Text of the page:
How to Flip Data With Transpose
What do you do when you have data that you want to flip: to flip rows to columns or columns to rows? Sometimes, you might have received information from someone else that isn’t in the right order. Other times, you might have simply typed it in the wrong order. Whatever the case, you may have what appears to be a seemingly useless data set in front of you, as it exists now: one that simply does not fit your current needs.
Here’s the good news: you don’t have to type that information back in from scratch, wasting your time and increasing the risk of errors. Instead, you can simply use Transpose to flip the data in Microsoft Excel.
What Does Transpose Do?
Transpose flips, or switches, rows and columns, making it easy for you to switch data around and look at it from a new perspective. You don’t have to worry about entering information from scratch; instead, you can use this simple strategy to put your data in the proper order.
How to Use Transpose
Ready to get started using Transpose? It could be simpler than you think.
1. Select the cells with the data you want to rearrange.
You can also use control + A to select the data, particularly if you have a large data set that you need to select for a specific project.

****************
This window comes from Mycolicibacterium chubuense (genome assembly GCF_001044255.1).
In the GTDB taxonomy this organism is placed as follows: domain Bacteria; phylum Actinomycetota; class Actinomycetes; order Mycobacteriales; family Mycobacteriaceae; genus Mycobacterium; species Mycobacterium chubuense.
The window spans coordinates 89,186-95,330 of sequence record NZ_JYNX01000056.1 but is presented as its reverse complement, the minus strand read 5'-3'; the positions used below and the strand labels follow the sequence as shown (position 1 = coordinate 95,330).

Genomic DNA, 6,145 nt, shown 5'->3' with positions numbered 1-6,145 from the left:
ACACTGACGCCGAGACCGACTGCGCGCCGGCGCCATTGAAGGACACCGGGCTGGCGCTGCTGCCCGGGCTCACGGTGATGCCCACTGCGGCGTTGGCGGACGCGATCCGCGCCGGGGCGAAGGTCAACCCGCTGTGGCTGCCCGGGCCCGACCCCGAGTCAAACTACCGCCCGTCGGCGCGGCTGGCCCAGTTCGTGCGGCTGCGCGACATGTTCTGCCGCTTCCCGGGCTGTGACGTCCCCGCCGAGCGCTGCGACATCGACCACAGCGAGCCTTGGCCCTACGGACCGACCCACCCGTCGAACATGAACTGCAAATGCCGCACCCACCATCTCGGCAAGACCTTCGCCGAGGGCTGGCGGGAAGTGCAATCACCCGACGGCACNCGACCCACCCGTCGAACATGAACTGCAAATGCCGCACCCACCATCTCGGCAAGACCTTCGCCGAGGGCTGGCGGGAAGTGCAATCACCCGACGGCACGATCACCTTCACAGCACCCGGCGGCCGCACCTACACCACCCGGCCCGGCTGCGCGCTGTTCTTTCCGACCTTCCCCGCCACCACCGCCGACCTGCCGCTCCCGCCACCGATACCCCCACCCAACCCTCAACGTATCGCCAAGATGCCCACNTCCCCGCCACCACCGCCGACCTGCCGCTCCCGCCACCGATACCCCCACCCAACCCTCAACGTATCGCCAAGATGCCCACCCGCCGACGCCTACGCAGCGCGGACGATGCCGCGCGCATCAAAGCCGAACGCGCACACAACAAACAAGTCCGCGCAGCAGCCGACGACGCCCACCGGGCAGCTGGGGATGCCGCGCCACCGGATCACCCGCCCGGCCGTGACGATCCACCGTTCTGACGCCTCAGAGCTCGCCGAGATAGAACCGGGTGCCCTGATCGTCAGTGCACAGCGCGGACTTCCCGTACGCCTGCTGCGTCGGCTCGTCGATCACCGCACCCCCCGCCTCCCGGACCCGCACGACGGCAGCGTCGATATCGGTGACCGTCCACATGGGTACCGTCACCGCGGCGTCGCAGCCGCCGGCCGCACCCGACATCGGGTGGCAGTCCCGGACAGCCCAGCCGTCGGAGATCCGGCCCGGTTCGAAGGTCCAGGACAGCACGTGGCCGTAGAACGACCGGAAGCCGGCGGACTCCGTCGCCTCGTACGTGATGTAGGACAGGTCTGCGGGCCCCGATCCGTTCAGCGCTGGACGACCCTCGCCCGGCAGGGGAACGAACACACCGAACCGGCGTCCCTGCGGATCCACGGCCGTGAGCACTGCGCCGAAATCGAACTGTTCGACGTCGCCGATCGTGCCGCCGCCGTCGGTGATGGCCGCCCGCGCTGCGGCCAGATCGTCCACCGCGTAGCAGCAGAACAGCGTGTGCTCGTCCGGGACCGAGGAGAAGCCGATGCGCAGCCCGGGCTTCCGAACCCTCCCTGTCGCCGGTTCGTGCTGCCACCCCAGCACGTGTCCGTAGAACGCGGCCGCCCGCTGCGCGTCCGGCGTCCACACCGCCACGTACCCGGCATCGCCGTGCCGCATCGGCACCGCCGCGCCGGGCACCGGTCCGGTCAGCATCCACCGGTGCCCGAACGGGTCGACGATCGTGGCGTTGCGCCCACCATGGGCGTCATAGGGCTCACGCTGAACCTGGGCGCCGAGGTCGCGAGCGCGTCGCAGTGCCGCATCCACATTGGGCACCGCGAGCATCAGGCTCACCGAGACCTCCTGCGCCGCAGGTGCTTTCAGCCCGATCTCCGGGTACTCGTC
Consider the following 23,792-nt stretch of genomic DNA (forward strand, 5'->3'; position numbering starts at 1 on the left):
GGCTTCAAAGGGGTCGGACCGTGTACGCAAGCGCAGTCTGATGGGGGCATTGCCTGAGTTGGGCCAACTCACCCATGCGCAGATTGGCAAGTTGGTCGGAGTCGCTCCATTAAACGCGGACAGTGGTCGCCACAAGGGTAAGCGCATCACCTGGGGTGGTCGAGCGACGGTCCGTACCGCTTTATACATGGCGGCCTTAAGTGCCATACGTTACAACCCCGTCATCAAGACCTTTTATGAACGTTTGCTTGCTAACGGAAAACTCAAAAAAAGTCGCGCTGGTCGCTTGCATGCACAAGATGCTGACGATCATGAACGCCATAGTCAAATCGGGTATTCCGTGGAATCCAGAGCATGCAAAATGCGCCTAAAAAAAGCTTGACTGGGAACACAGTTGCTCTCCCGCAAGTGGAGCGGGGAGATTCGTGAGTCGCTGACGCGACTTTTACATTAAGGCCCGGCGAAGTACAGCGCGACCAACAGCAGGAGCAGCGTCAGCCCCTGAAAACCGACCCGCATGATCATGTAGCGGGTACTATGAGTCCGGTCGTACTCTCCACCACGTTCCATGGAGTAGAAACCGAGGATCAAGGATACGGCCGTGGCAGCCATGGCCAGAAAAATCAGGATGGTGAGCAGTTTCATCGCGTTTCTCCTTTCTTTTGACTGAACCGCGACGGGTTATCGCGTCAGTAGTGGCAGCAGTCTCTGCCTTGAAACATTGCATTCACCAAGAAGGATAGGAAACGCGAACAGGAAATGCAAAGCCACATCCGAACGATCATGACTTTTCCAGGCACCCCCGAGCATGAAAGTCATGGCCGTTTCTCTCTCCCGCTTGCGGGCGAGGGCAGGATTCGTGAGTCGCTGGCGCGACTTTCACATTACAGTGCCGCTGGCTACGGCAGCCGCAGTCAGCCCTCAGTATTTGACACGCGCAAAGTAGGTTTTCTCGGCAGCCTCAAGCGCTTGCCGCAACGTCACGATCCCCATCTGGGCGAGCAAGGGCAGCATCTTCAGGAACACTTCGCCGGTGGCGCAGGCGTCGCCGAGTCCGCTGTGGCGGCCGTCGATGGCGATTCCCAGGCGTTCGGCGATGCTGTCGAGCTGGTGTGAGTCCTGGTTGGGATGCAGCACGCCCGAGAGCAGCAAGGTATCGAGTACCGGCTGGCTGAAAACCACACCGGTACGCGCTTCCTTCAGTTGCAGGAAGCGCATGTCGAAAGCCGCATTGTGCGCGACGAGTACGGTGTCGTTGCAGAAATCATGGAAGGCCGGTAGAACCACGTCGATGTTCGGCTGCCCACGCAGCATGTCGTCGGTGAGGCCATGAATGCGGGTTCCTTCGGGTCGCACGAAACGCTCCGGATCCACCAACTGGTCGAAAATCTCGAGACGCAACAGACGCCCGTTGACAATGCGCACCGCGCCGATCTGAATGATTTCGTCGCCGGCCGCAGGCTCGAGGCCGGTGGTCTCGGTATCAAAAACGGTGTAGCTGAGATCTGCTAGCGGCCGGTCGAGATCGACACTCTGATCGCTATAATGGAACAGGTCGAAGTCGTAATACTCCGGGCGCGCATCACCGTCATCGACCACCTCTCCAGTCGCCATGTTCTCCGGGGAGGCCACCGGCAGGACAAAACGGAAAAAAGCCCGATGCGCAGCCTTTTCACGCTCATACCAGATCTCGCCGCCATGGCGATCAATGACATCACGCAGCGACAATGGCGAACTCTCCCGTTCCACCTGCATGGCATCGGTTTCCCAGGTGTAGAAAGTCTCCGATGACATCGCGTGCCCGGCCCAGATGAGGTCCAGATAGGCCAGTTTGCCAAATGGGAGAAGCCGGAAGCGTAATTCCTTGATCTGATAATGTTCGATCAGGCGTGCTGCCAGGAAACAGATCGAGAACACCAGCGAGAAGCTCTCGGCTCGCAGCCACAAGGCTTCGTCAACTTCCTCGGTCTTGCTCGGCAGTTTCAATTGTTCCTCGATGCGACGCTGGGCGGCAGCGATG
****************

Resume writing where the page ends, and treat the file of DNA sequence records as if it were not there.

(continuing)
2. Copy the data.
You can use a variety of strategies to copy the data, from Control + C to right-clicking and selecting “copy” from the pop-up menu. You could also choose to use the copy command directly from the menu.
3. Move to a destination worksheet.
You can choose a destination worksheet in the original document or choose to open a new workbook in order to create a completely fresh data set. Once you have chosen your destination worksheet, select the first cell where you want to copy the new data. Make sure it’s free of any other content so that you won’t inadvertently add data that you don’t want to put in your worksheet.
4. Choose “Transpose” from the paste options on the menu.
If you right-click, the Transpose option will appear in the shortcut menu. Click this option to paste your data into the new worksheet. Before you paste it , you can take a look what your final copy will look like: you’ll get a preview that will show what that data will look like once you transpose it, including adjusted formulas and other information.
5. Delete the original information, if needed.
If you need to delete your original data set, you may want to go ahead and delete it. If you want to be able to look at it from different perspectives on a regular basis, you may want to choose to create a Pivot Table, which will allow you to easily and simply rearrange data by dragging and dropping it into different rows and columns. There is no connection between your original data and the data you’ve pasted into your new workbook, so you don’t have to worry about what deleting it will do to your current worksheet.
6. Make any future adjustments you might need to make.
As part of the process, you may also need to make other adjustments to your formulas or your data. Make sure everything matches and looks like it should before you finalize your changes.
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